When the FDA conducted their own tests, they found “low levels” that were, at the time, not significant enough to warrant a recall, but they issued a warning in September 2019 recommending individuals seek alternative treatment. Not until more third-party laboratory testing discovered that the toxicity increases over time was the recall issued. At the time of the recall, it was believed that the amount of NDMA in ranitidine was increasing at all times and all temperatures, but that it was rapidly increasing in the higher temperatures it was likely exposed to during distribution and handling by consumers. The testing also showed that the older a ranitidine product is, or the longer the length of time since it was manufactured, the greater the level of NDMA. While negligible amounts of NDMA are consumed daily, these conditions may raise the level of NDMA in the ranitidine product above the acceptable daily intake limit.
Harmful Effects of NDMA Carcinogen in Zantac
NDMA is a probable carcinogen, meaning exposure could significantly increase cancer risk. Users of ranitidine who have filed lawsuits report a wide variety of cancers. According to representing attorneys, these individuals have no family history or genetic markers for cancer, and have instead been told by doctors that their cancers have been caused by something from their environment.
Cancers that have been linked to ranitidine so far include but are not limited to the following:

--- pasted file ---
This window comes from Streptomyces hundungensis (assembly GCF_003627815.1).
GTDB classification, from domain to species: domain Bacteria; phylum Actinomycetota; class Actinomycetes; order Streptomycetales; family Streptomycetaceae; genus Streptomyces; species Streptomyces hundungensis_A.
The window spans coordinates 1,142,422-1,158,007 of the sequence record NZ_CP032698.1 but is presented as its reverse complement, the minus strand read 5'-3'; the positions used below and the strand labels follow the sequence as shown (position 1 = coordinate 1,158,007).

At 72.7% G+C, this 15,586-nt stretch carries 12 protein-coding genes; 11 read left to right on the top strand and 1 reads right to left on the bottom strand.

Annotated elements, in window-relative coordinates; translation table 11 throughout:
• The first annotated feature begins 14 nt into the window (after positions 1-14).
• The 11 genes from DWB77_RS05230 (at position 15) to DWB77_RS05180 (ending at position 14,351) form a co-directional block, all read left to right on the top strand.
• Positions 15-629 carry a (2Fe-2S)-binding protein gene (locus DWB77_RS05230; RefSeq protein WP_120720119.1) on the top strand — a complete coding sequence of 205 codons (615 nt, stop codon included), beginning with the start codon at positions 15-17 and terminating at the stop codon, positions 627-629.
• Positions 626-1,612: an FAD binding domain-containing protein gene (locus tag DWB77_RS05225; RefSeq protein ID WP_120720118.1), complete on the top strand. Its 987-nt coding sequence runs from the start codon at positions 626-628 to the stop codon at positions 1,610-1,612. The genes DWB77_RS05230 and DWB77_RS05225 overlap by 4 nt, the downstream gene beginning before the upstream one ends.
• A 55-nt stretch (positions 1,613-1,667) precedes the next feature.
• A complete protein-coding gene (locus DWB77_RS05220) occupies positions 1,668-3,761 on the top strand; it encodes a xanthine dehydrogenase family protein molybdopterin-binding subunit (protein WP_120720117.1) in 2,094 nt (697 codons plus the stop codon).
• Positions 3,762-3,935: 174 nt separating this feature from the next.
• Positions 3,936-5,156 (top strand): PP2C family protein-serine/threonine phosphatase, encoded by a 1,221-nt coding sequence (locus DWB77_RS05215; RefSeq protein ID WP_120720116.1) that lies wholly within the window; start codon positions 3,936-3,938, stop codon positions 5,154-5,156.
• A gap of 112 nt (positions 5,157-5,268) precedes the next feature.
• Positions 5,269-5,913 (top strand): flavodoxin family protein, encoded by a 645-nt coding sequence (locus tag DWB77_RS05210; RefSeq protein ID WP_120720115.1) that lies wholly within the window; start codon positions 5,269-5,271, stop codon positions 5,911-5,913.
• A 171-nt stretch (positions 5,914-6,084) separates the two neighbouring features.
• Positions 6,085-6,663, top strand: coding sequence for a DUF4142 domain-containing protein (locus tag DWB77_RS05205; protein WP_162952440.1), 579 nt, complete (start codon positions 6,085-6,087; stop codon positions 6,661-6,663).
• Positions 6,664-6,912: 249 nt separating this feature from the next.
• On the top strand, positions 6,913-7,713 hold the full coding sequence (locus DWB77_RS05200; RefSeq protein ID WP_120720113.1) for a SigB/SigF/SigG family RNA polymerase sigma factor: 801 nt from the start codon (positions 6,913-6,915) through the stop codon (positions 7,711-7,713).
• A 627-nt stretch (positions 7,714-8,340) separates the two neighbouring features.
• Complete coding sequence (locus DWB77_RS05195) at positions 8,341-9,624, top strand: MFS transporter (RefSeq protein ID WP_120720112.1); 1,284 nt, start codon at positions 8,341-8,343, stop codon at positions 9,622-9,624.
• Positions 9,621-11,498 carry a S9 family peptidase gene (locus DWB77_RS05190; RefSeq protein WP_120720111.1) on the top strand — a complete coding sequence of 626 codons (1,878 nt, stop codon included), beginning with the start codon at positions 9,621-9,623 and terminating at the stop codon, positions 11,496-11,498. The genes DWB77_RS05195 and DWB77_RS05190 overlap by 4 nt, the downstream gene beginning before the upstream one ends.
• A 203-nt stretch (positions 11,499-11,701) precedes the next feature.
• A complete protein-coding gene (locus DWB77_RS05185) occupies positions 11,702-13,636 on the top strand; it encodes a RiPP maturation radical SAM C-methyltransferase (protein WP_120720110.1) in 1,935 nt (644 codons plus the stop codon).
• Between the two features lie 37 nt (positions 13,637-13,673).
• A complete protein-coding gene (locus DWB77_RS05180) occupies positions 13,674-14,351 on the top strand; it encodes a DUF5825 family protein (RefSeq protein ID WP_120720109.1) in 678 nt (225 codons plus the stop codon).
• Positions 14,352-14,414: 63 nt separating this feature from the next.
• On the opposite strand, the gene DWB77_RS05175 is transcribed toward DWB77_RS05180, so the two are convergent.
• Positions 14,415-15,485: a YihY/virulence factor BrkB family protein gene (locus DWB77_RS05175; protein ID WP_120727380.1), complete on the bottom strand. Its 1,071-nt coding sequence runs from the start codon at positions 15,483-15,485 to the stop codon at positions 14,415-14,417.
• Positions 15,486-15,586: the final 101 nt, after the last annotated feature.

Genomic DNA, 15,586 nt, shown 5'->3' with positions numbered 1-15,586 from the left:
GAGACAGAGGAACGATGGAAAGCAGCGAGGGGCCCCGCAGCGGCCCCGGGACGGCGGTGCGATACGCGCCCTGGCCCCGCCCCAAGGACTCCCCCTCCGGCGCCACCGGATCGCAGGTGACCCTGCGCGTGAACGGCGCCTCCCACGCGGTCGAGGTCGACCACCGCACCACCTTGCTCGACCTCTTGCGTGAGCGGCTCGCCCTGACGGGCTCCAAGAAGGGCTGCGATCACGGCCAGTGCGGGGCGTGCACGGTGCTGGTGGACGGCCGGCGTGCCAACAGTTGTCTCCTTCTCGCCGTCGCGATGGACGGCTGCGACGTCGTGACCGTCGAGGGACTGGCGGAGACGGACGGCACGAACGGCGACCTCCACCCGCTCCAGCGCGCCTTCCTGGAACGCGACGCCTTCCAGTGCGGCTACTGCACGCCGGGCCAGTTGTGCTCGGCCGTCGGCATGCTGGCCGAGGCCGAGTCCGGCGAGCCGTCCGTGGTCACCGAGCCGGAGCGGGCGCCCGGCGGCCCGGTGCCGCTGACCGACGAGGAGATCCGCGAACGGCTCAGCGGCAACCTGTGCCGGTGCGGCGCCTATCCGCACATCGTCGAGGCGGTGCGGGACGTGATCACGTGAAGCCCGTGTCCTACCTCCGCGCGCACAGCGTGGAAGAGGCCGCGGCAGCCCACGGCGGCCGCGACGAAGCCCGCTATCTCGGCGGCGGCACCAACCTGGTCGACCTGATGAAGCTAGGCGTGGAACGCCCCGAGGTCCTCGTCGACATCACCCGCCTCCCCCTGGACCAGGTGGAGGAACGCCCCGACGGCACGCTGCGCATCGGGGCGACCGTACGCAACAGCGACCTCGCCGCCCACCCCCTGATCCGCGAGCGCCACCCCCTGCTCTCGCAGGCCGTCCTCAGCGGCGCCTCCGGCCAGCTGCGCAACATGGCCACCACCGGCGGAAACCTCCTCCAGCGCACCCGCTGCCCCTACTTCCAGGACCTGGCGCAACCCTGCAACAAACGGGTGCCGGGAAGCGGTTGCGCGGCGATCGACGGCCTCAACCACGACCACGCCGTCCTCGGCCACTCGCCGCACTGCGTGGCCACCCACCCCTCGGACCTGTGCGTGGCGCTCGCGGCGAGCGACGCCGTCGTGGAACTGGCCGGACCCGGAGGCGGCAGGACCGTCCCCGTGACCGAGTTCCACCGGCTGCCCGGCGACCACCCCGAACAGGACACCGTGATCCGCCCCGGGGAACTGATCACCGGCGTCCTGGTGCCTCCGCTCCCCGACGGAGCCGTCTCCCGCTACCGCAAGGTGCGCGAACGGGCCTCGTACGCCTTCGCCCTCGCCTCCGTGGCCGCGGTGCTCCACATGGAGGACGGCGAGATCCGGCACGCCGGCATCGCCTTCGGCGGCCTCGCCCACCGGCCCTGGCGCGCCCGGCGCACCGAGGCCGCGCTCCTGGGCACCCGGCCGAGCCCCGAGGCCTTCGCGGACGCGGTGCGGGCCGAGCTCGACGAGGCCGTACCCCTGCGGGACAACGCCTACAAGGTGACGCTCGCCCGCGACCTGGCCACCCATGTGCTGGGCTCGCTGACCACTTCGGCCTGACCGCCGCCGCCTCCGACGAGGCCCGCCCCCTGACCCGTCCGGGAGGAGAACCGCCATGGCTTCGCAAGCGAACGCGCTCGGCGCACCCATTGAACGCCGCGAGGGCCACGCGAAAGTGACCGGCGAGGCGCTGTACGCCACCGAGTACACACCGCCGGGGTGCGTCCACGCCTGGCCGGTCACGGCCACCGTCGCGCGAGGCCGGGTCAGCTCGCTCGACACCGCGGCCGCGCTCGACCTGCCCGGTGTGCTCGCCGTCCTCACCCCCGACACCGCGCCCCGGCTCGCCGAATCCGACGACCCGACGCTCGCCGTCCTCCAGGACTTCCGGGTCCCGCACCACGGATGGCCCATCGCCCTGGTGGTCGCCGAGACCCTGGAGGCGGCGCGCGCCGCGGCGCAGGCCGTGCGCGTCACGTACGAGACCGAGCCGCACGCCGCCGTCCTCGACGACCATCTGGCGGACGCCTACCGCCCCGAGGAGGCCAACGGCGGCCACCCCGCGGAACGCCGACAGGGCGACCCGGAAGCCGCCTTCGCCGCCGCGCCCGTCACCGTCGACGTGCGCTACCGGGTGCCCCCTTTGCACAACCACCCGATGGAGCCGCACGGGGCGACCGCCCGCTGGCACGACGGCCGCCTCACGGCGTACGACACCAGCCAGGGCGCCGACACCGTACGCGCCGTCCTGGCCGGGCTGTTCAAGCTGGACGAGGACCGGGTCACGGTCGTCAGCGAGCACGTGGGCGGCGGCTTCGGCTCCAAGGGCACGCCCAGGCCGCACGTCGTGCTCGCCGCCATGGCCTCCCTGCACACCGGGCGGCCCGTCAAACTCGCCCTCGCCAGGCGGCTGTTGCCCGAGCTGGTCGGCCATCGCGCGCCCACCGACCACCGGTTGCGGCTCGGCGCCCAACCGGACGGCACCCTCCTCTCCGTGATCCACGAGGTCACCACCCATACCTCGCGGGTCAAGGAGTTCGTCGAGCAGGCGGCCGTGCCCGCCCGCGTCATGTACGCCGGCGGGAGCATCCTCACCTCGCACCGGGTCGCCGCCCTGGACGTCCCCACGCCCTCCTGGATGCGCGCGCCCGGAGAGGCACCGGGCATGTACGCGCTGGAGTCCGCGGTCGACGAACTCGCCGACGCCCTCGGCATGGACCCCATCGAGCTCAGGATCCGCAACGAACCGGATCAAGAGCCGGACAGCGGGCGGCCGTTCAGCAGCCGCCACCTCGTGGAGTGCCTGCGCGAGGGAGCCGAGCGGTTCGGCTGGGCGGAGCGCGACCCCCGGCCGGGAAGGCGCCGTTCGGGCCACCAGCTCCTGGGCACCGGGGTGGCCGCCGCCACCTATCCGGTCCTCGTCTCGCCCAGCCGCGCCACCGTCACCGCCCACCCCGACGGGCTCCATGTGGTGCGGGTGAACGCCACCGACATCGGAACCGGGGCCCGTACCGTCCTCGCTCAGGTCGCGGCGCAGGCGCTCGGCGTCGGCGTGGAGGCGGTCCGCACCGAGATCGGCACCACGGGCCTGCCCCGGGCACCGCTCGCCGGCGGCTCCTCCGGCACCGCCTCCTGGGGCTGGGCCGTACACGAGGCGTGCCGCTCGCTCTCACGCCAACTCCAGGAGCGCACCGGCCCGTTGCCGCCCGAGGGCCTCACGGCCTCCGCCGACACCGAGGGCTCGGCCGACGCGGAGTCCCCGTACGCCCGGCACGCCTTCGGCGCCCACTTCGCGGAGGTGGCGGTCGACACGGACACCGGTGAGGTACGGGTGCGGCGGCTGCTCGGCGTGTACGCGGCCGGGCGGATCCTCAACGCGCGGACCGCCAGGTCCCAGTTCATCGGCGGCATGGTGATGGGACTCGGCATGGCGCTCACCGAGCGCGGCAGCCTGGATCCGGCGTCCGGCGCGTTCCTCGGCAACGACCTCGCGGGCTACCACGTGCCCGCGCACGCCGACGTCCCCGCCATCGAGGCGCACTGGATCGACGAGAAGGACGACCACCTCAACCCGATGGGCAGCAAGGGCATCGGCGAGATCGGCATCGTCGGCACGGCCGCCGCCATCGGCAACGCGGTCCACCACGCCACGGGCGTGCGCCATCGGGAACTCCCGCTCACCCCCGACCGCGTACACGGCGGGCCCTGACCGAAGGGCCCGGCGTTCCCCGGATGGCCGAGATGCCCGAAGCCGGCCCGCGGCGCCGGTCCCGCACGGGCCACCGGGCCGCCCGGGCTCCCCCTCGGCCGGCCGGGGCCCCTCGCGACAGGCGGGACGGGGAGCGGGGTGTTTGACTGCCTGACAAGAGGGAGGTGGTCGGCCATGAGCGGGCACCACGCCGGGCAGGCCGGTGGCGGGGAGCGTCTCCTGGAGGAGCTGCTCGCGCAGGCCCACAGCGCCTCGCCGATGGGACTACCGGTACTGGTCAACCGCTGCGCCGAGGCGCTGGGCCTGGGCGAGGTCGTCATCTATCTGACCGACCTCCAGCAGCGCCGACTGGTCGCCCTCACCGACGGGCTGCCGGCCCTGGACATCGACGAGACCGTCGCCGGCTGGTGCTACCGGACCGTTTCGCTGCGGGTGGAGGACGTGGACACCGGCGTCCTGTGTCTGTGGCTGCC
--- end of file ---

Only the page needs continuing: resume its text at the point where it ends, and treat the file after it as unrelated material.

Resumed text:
- Bladder Cancer
- Breast Cancer
- Colon Cancer
- Esophageal Cancer
- Kidney Cancer
- Liver Cancer
- Ovarian Cancer
- Prostate Cancer
- Stomach Cancer
Zantac Lawsuits Developing Throughout the United States
In current and ongoing lawsuits regarding Zantac and ranitidine, a central claim is that defendants failed to appropriately alert the users of their drugs of the potential risks involved. They also argue that ranitidine is unstable; it can form NDMA simply by being exposed to normal stomach conditions, or by the ingestion of the substance nitrite found in meats and preserved foods. Lawsuits also allege that drug manufacturers have been aware of the possible formation of NDMA when taking ranitidine as far back as 1981. More recent studies find the same thing; in 2011, Ruqiao Shen and Susan A. Andrews found that ranitidine could form NDMA when exposed to chlorine-disinfected drinking water. A study by Stanford University supports a link between ranitidine and cancer. The researchers tested urine samples from adult volunteers 24 hours before and after ingestion of a standard dose of 150 mg of ranitidine. They found that levels of NDMA in the urine increased 400-fold, from 110 ng to 47,600 ng. These levels, the authors wrote, severely underestimate the actual NDMA exposure in the body, since only a small fraction of the NDMA is actually excreted in the urine.
All current plaintiffs in these cases are qualified by the following conditions: a proven use of a ranitidine product, a cancer diagnosis, and a connection between the diagnosis and the use of the drug. However, claims must be properly evaluated by an attorney.
Possibly developed cancer from Zantac?
At Keefe Law Firm, our highly successful attorneys are dedicated to providing the best possible representation and advocacy for clients. Our lawyers are currently developing Zantac cancer lawsuits throughout the country, and are ready to speak about your claim today. Contact us online or call our office for a free consultation.